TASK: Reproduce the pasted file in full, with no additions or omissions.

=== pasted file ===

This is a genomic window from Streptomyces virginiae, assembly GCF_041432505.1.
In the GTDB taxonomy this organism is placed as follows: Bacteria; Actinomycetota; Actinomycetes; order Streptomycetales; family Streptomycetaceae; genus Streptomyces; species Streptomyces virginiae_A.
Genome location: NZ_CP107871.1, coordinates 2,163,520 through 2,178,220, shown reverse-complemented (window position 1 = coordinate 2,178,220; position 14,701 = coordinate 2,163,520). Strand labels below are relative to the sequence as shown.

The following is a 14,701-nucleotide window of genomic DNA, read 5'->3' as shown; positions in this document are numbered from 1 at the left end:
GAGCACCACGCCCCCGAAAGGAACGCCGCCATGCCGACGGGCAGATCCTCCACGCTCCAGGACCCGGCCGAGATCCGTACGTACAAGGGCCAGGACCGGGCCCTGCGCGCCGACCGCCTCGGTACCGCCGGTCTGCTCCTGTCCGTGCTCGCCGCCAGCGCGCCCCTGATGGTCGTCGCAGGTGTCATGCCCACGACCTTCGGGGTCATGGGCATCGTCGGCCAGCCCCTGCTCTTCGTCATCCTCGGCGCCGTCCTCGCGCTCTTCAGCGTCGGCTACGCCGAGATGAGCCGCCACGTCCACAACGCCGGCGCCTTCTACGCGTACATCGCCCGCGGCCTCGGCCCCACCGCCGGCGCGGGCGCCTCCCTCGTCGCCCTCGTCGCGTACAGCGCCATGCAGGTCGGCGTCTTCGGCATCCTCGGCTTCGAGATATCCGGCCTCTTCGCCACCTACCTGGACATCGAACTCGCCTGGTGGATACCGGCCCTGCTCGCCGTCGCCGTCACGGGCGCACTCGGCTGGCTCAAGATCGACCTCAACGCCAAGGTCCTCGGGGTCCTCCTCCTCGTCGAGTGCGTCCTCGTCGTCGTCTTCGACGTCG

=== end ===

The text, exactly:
This is a genomic window from Streptomyces virginiae, assembly GCF_041432505.1.
In the GTDB taxonomy this organism is placed as follows: Bacteria; Actinomycetota; Actinomycetes; order Streptomycetales; family Streptomycetaceae; genus Streptomyces; species Streptomyces virginiae_A.
Genome location: NZ_CP107871.1, coordinates 2,163,520 through 2,178,220, shown reverse-complemented (window position 1 = coordinate 2,178,220; position 14,701 = coordinate 2,163,520). Strand labels below are relative to the sequence as shown.

The following is a 14,701-nucleotide window of genomic DNA, read 5'->3' as shown; positions in this document are numbered from 1 at the left end:
GAGCACCACGCCCCCGAAAGGAACGCCGCCATGCCGACGGGCAGATCCTCCACGCTCCAGGACCCGGCCGAGATCCGTACGTACAAGGGCCAGGACCGGGCCCTGCGCGCCGACCGCCTCGGTACCGCCGGTCTGCTCCTGTCCGTGCTCGCCGCCAGCGCGCCCCTGATGGTCGTCGCAGGTGTCATGCCCACGACCTTCGGGGTCATGGGCATCGTCGGCCAGCCCCTGCTCTTCGTCATCCTCGGCGCCGTCCTCGCGCTCTTCAGCGTCGGCTACGCCGAGATGAGCCGCCACGTCCACAACGCCGGCGCCTTCTACGCGTACATCGCCCGCGGCCTCGGCCCCACCGCCGGCGCGGGCGCCTCCCTCGTCGCCCTCGTCGCGTACAGCGCCATGCAGGTCGGCGTCTTCGGCATCCTCGGCTTCGAGATATCCGGCCTCTTCGCCACCTACCTGGACATCGAACTCGCCTGGTGGATACCGGCCCTGCTCGCCGTCGCCGTCACGGGCGCACTCGGCTGGCTCAAGATCGACCTCAACGCCAAGGTCCTCGGGGTCCTCCTCCTCGTCGAGTGCGTCCTCGTCGTCGTCTTCGACGTCG